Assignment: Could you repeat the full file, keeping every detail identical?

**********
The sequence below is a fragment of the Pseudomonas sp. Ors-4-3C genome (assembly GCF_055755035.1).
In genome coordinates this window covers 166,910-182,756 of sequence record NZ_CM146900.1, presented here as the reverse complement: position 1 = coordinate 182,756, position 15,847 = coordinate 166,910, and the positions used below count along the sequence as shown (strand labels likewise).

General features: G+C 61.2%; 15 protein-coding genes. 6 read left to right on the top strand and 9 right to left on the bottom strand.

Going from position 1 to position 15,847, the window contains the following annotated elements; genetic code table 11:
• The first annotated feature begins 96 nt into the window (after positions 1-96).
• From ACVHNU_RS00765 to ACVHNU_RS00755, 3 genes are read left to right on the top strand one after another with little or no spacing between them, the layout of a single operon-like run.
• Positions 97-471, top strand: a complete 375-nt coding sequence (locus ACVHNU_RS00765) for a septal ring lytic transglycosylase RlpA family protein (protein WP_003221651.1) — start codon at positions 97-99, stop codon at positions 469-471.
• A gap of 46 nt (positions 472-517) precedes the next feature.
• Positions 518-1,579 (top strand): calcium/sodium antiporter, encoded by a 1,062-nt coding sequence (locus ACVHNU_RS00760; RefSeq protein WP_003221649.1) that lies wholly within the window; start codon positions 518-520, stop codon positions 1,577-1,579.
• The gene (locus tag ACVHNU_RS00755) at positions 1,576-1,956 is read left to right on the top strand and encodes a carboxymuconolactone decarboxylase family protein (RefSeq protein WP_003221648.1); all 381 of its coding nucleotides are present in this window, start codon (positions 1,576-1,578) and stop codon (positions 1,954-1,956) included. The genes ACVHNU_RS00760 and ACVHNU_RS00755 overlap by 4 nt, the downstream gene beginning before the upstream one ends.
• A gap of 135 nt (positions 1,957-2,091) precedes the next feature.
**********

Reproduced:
The sequence below is a fragment of the Pseudomonas sp. Ors-4-3C genome (assembly GCF_055755035.1).
In genome coordinates this window covers 166,910-182,756 of sequence record NZ_CM146900.1, presented here as the reverse complement: position 1 = coordinate 182,756, position 15,847 = coordinate 166,910, and the positions used below count along the sequence as shown (strand labels likewise).

General features: G+C 61.2%; 15 protein-coding genes. 6 read left to right on the top strand and 9 right to left on the bottom strand.

Going from position 1 to position 15,847, the window contains the following annotated elements; genetic code table 11:
• The first annotated feature begins 96 nt into the window (after positions 1-96).
• From ACVHNU_RS00765 to ACVHNU_RS00755, 3 genes are read left to right on the top strand one after another with little or no spacing between them, the layout of a single operon-like run.
• Positions 97-471, top strand: a complete 375-nt coding sequence (locus ACVHNU_RS00765) for a septal ring lytic transglycosylase RlpA family protein (protein WP_003221651.1) — start codon at positions 97-99, stop codon at positions 469-471.
• A gap of 46 nt (positions 472-517) precedes the next feature.
• Positions 518-1,579 (top strand): calcium/sodium antiporter, encoded by a 1,062-nt coding sequence (locus ACVHNU_RS00760; RefSeq protein WP_003221649.1) that lies wholly within the window; start codon positions 518-520, stop codon positions 1,577-1,579.
• The gene (locus tag ACVHNU_RS00755) at positions 1,576-1,956 is read left to right on the top strand and encodes a carboxymuconolactone decarboxylase family protein (RefSeq protein WP_003221648.1); all 381 of its coding nucleotides are present in this window, start codon (positions 1,576-1,578) and stop codon (positions 1,954-1,956) included. The genes ACVHNU_RS00760 and ACVHNU_RS00755 overlap by 4 nt, the downstream gene beginning before the upstream one ends.
• A gap of 135 nt (positions 1,957-2,091) precedes the next feature.